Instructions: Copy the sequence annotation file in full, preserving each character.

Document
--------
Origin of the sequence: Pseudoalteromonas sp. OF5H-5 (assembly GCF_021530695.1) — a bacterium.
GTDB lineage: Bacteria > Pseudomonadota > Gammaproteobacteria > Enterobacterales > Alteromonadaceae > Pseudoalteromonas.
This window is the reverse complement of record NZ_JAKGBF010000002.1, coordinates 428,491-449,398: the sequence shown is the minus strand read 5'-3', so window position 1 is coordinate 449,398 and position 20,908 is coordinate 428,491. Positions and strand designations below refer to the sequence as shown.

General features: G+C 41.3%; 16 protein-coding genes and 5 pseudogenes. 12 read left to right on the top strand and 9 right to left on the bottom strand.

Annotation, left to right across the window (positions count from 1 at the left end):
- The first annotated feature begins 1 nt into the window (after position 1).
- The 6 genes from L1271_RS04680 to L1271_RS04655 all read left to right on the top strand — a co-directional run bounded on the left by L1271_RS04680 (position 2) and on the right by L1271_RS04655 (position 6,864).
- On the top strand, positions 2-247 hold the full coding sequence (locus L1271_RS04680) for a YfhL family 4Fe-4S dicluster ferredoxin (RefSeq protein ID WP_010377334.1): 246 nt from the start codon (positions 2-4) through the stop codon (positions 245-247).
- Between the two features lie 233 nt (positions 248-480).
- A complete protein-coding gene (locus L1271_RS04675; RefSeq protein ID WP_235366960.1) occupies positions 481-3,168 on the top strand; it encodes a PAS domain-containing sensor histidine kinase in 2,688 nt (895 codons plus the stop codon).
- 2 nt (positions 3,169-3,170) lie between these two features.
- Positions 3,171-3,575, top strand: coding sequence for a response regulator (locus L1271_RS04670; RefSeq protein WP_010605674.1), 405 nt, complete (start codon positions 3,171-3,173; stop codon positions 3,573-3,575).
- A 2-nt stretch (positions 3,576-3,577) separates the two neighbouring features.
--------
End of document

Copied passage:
Origin of the sequence: Pseudoalteromonas sp. OF5H-5 (assembly GCF_021530695.1) — a bacterium.
GTDB lineage: Bacteria > Pseudomonadota > Gammaproteobacteria > Enterobacterales > Alteromonadaceae > Pseudoalteromonas.
This window is the reverse complement of record NZ_JAKGBF010000002.1, coordinates 428,491-449,398: the sequence shown is the minus strand read 5'-3', so window position 1 is coordinate 449,398 and position 20,908 is coordinate 428,491. Positions and strand designations below refer to the sequence as shown.

General features: G+C 41.3%; 16 protein-coding genes and 5 pseudogenes. 12 read left to right on the top strand and 9 right to left on the bottom strand.

Annotation, left to right across the window (positions count from 1 at the left end):
- The first annotated feature begins 1 nt into the window (after position 1).
- The 6 genes from L1271_RS04680 to L1271_RS04655 all read left to right on the top strand — a co-directional run bounded on the left by L1271_RS04680 (position 2) and on the right by L1271_RS04655 (position 6,864).
- On the top strand, positions 2-247 hold the full coding sequence (locus L1271_RS04680) for a YfhL family 4Fe-4S dicluster ferredoxin (RefSeq protein ID WP_010377334.1): 246 nt from the start codon (positions 2-4) through the stop codon (positions 245-247).
- Between the two features lie 233 nt (positions 248-480).
- A complete protein-coding gene (locus L1271_RS04675; RefSeq protein ID WP_235366960.1) occupies positions 481-3,168 on the top strand; it encodes a PAS domain-containing sensor histidine kinase in 2,688 nt (895 codons plus the stop codon).
- 2 nt (positions 3,169-3,170) lie between these two features.
- Positions 3,171-3,575, top strand: coding sequence for a response regulator (locus L1271_RS04670; RefSeq protein WP_010605674.1), 405 nt, complete (start codon positions 3,171-3,173; stop codon positions 3,573-3,575).
- A 2-nt stretch (positions 3,576-3,577) separates the two neighbouring features.